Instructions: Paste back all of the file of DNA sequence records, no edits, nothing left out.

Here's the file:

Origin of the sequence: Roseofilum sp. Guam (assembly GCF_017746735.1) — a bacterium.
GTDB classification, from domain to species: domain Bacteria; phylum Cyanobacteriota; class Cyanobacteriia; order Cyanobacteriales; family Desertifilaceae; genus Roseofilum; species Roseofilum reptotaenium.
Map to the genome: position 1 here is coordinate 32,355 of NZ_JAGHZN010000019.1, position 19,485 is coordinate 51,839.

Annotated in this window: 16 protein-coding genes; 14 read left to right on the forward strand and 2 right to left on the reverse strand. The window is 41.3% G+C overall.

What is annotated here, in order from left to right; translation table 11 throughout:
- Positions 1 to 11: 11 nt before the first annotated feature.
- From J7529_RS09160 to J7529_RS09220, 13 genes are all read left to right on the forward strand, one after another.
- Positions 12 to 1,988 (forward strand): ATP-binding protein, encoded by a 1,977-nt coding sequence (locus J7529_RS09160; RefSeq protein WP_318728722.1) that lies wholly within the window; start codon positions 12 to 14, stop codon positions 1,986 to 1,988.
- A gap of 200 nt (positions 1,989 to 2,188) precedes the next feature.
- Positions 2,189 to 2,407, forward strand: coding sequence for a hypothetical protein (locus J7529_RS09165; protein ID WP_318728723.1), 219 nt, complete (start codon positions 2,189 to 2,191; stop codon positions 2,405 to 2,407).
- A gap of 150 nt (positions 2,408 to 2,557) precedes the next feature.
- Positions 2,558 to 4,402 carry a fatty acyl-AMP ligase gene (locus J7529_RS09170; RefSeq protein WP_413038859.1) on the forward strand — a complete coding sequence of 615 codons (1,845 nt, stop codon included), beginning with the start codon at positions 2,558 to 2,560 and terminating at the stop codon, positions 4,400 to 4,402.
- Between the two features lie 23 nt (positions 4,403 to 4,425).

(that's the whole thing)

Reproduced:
Origin of the sequence: Roseofilum sp. Guam (assembly GCF_017746735.1) — a bacterium.
GTDB classification, from domain to species: domain Bacteria; phylum Cyanobacteriota; class Cyanobacteriia; order Cyanobacteriales; family Desertifilaceae; genus Roseofilum; species Roseofilum reptotaenium.
Map to the genome: position 1 here is coordinate 32,355 of NZ_JAGHZN010000019.1, position 19,485 is coordinate 51,839.

Annotated in this window: 16 protein-coding genes; 14 read left to right on the forward strand and 2 right to left on the reverse strand. The window is 41.3% G+C overall.

What is annotated here, in order from left to right; translation table 11 throughout:
- Positions 1 to 11: 11 nt before the first annotated feature.
- From J7529_RS09160 to J7529_RS09220, 13 genes are all read left to right on the forward strand, one after another.
- Positions 12 to 1,988 (forward strand): ATP-binding protein, encoded by a 1,977-nt coding sequence (locus J7529_RS09160; RefSeq protein WP_318728722.1) that lies wholly within the window; start codon positions 12 to 14, stop codon positions 1,986 to 1,988.
- A gap of 200 nt (positions 1,989 to 2,188) precedes the next feature.
- Positions 2,189 to 2,407, forward strand: coding sequence for a hypothetical protein (locus J7529_RS09165; protein ID WP_318728723.1), 219 nt, complete (start codon positions 2,189 to 2,191; stop codon positions 2,405 to 2,407).
- A gap of 150 nt (positions 2,408 to 2,557) precedes the next feature.
- Positions 2,558 to 4,402 carry a fatty acyl-AMP ligase gene (locus J7529_RS09170; RefSeq protein WP_413038859.1) on the forward strand — a complete coding sequence of 615 codons (1,845 nt, stop codon included), beginning with the start codon at positions 2,558 to 2,560 and terminating at the stop codon, positions 4,400 to 4,402.
- Between the two features lie 23 nt (positions 4,403 to 4,425).